A decade ago my old friend and colleague Joel Johnson told me “I’m going to China.” Not to become a Buddhist, but to go around Shenzhen, have some ‘he fen’ in good conditions and see with your own eyes how you work at Foxconn, the mega-corporation that makes iPhones and other Apple products. The thing was very bad there. And from what we’ve just learned, it still is. Especially if you are a Uyghur.

At Gizmodo we had spent 2010 writing about suicides in the “hellish factory”From iPhones and iPads. The Cupertino people were getting beat up everywhere. Foxconn employees were dropping like flies, literally. Some for depression, others for stress, some for their families to charge a suicide premium. All for inhumane working conditions with prison wages. Those who did not commit suicide, lived or died like banshees, exhausted after working 34 hours straight. The situation was such that Foxconn had installed networks in all the buildings of its large industrial complex to avoid the photo of brains scattered on the sidewalks.

Apple declared herself scandalized and surprised at that semi-slavery party, as if they did not know what the pod was about, in plan Captain Renault at Rick Blaine’s underground casino. “But what are you telling me!”, Which Dona Manolita would say to a neighbor as if she did not know that Paquito and the tobacconist get perched every time Paco needs some pitis. Doña Manolita is the neighborhood kiosk, but he has us all controlled as if he were the Stasi.

At the time, Apple’s Doña Manolita was Katie Cotton, Steve Jobs’s supreme PR. The Cotton was not a shark. It was a real megalodon. 50% evil genius, 50% sociopath and 100% cheeky. I still remember the day he called me to yell at me on the phone after asking him for a comment on Steve Jobs’ cancer return exclusive. That was the appetizer of what would happen years later, when Jobs sent us to his Gestapo after the iPhone 4 lost in the bar.

The working conditions at Foxconn was the final straw. All the media, from the ‘New York Times’ to the Sebastopol parish leaflet distributed firewood and Cotton had no choice but to launch a campaign announcing that they were going to do everything possible to make that change. Audits! Corporate responsability! Human rights! Cotton and the Cupertino bosses wailed as they crossed themselves. Jobs save us from fucking sales.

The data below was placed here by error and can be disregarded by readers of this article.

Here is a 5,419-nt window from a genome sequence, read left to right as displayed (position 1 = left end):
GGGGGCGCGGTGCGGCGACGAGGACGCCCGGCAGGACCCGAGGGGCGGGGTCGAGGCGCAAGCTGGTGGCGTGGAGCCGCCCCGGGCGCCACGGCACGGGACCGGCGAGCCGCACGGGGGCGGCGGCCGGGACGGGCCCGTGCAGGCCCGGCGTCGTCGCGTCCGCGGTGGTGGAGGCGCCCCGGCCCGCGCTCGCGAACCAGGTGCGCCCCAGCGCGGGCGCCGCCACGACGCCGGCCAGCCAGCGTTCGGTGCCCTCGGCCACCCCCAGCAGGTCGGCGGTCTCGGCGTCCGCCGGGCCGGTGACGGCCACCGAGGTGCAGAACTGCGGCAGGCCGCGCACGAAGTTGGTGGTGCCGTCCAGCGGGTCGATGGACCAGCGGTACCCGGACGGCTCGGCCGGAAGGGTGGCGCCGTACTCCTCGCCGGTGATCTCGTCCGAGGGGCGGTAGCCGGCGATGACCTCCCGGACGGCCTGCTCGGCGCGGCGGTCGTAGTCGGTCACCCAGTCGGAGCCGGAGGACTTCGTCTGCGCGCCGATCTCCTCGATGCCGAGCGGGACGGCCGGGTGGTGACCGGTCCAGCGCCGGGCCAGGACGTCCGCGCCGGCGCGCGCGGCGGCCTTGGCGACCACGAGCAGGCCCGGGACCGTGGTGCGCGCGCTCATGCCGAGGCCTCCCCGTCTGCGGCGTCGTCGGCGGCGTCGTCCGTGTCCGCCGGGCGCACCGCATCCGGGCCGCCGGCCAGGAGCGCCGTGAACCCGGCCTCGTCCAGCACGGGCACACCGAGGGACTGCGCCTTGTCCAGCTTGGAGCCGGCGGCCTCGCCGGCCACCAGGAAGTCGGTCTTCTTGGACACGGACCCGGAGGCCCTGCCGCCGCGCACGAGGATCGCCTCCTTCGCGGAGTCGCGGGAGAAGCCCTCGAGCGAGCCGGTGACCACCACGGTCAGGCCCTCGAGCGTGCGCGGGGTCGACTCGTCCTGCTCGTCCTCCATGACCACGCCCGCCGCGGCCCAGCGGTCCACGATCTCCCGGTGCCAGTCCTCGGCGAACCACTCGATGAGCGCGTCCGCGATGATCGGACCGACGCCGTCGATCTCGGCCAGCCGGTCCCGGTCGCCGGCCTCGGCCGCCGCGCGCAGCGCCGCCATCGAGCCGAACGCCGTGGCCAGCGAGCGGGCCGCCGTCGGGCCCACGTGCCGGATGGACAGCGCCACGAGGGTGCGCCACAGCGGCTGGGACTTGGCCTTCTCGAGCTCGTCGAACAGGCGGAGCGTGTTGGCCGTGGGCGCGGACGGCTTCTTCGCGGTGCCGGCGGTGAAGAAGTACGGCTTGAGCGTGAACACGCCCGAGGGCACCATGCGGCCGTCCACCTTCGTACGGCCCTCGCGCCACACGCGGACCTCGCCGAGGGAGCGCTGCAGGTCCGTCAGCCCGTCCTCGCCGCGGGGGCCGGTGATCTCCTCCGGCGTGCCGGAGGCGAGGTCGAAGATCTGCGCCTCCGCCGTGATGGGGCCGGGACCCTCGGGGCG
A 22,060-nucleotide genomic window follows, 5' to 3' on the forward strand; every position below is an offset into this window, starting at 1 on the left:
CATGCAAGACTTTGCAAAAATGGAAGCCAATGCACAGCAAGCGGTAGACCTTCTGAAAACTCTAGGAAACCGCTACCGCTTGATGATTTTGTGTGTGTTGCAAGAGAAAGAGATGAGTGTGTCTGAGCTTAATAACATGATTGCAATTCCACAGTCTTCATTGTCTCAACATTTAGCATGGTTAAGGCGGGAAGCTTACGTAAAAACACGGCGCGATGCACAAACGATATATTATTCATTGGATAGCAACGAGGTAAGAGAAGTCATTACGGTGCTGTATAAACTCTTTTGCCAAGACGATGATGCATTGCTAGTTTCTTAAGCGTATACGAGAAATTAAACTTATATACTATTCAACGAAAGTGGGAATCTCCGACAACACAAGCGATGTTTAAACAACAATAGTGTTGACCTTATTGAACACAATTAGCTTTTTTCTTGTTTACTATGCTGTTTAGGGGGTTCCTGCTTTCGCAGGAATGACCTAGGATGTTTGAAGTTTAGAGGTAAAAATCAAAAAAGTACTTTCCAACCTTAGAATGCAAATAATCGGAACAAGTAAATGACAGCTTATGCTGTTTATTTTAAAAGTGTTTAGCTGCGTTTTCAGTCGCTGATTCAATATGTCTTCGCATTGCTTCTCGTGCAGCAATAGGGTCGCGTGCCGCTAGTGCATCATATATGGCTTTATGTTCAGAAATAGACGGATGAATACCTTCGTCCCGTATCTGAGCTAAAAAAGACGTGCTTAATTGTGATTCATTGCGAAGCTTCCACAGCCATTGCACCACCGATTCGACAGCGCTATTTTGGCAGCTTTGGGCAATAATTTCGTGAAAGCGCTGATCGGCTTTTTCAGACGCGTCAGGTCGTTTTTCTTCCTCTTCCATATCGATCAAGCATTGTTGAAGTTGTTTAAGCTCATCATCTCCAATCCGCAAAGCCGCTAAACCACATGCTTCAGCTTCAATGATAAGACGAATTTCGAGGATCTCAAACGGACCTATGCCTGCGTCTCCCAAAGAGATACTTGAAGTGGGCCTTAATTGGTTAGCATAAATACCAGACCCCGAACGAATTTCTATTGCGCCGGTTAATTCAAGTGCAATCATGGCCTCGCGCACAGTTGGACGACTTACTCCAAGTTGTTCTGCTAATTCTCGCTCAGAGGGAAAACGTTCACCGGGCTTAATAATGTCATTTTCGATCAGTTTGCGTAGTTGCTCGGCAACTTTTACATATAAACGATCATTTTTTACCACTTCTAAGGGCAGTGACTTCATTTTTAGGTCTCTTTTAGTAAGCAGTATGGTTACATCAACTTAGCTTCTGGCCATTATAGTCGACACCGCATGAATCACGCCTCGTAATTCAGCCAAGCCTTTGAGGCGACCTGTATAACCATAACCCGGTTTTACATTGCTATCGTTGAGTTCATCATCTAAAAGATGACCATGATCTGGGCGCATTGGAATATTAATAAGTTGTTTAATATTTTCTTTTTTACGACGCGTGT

Come on, the typical bullshit in the face of a gallery that wrote “this is a scandal!” on Twitter from his brand new iPhone 4, me included.

Steve Jobs. (Reuters)Steve Jobs. (Reuters)
Steve Jobs. (Reuters)

Since then, Apple has been filled with how responsible, inclusive and diverse they are with their entire workforce. Unfortunately, it is not so. In 2012, the ABC program ‘Nightline’ issued a report in which they found that not much had changed. As another of my colleagues titled, Foxconn’s reality is that “better” is still wrong. A Apple’s own report claimed that two-thirds of all its suppliers forced their employees to work longer hours than allowed by the Chinese legal limit, but that would not happen from there. Promised. Word of Jobs, we beg you, hear us.

Do not go yet, there is still more, what Porky Pig would say. The following year more problems were discovered with another Apple supplier: Pegatron. Cupertino defended himself arguing that had audited that company since 2007 and had found nothing at all. Really good, but come on, what if that would investigate the new allegations. Or something. Last year, the non-governmental organization China Labor Watch He again accused Apple of turning a blind eye to Foxconn’s new abuses of its workers during the production of the iPhone 11. According to CLW, Foxconn continues to violate Chinese labor laws, but Cook and his mariachis are seen to be brought to the hilt because they continue working with them like nothing.

At this point it is clear that what counts is the peel and that’s it. In fact, we are going to much worse. This same week, the ‘Washington Post’ published the news that one of Apple’s key suppliers was using Uighur forced labor. According to the ‘WaPo’, the company Lens Technology forces former Uighur concentration camp prisoners to make components for Apple devices.

A report from the US Congress says that Apple, Nike, Coca-Cola and Calvin Klein would be among the companies that use Uighur forced labor

The Cupertino company has flatly denied this (in Spain, contacted by El Confidencial, the head of public relations has silenced us for an answer), saying that they they know for good that their production lines at Lens Technology do not use forced labor of “reconditioned” Uighurs. To the rest of the production lines, then give them. Other Lens Technology customers, by the way, are Tesla and Amazon. That response from Apple seems like a clear indicator that it knows what is going on in those factories but decides to ignore it.

The news only confirms what we already assumed. As Bloomberg points out, a report of the United States Congress say what Apple, Nike, Coca-Cola and Calvin Klein they would be among the companies that use forced labor in the “autonomous” Uyghur region, in Xinjiang. This devastating report forced the American Congress to create a law entitled Uyghur Forced Labor Prevention Act, which requires that all American companies use neither prisoners nor forced laborers in any aspect of the manufacture of their products.

Right here, my friends, comes the culmination of Apple’s impudence and hypocrisy: the ‘Washington Post’ featured on November 20 how the Cupertino company would have secretly met with congressmen to try to “water down” the law that prohibits trading with companies that use forced laborers. Logically, Apple responded by saying that the ‘Washington Post’ exclusive was “fake news”, as if it were the Trump clown. They are advocates of social justice. Missing plus. Fortunately, the law ended up passing unanimously without the changes demanded by the Apple lobby. It will be necessary to see if it works or if it is just makeup so that no one feels bad about Black Friday.